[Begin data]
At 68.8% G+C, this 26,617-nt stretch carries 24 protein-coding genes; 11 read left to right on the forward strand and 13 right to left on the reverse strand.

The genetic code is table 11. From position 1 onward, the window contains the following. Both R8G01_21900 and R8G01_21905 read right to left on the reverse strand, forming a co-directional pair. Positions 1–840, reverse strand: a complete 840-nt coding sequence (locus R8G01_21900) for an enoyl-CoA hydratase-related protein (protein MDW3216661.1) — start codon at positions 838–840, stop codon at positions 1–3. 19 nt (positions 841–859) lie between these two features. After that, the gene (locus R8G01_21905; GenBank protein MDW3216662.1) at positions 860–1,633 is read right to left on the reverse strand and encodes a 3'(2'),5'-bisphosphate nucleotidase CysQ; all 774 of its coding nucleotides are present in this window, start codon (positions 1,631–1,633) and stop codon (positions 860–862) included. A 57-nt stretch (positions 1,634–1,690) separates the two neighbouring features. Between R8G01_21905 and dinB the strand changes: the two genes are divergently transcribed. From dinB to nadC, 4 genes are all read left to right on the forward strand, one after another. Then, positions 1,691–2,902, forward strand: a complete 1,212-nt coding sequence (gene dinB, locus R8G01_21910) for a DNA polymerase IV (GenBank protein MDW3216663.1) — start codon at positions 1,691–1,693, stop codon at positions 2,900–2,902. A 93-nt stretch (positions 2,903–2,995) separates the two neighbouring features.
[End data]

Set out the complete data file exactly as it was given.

At 68.8% G+C, this 26,617-nt stretch carries 24 protein-coding genes; 11 read left to right on the forward strand and 13 right to left on the reverse strand.

The genetic code is table 11. From position 1 onward, the window contains the following. Both R8G01_21900 and R8G01_21905 read right to left on the reverse strand, forming a co-directional pair. Positions 1–840, reverse strand: a complete 840-nt coding sequence (locus R8G01_21900) for an enoyl-CoA hydratase-related protein (protein MDW3216661.1) — start codon at positions 838–840, stop codon at positions 1–3. 19 nt (positions 841–859) lie between these two features. After that, the gene (locus R8G01_21905; GenBank protein MDW3216662.1) at positions 860–1,633 is read right to left on the reverse strand and encodes a 3'(2'),5'-bisphosphate nucleotidase CysQ; all 774 of its coding nucleotides are present in this window, start codon (positions 1,631–1,633) and stop codon (positions 860–862) included. A 57-nt stretch (positions 1,634–1,690) separates the two neighbouring features. Between R8G01_21905 and dinB the strand changes: the two genes are divergently transcribed. From dinB to nadC, 4 genes are all read left to right on the forward strand, one after another. Then, positions 1,691–2,902, forward strand: a complete 1,212-nt coding sequence (gene dinB, locus R8G01_21910) for a DNA polymerase IV (GenBank protein MDW3216663.1) — start codon at positions 1,691–1,693, stop codon at positions 2,900–2,902. A 93-nt stretch (positions 2,903–2,995) separates the two neighbouring features.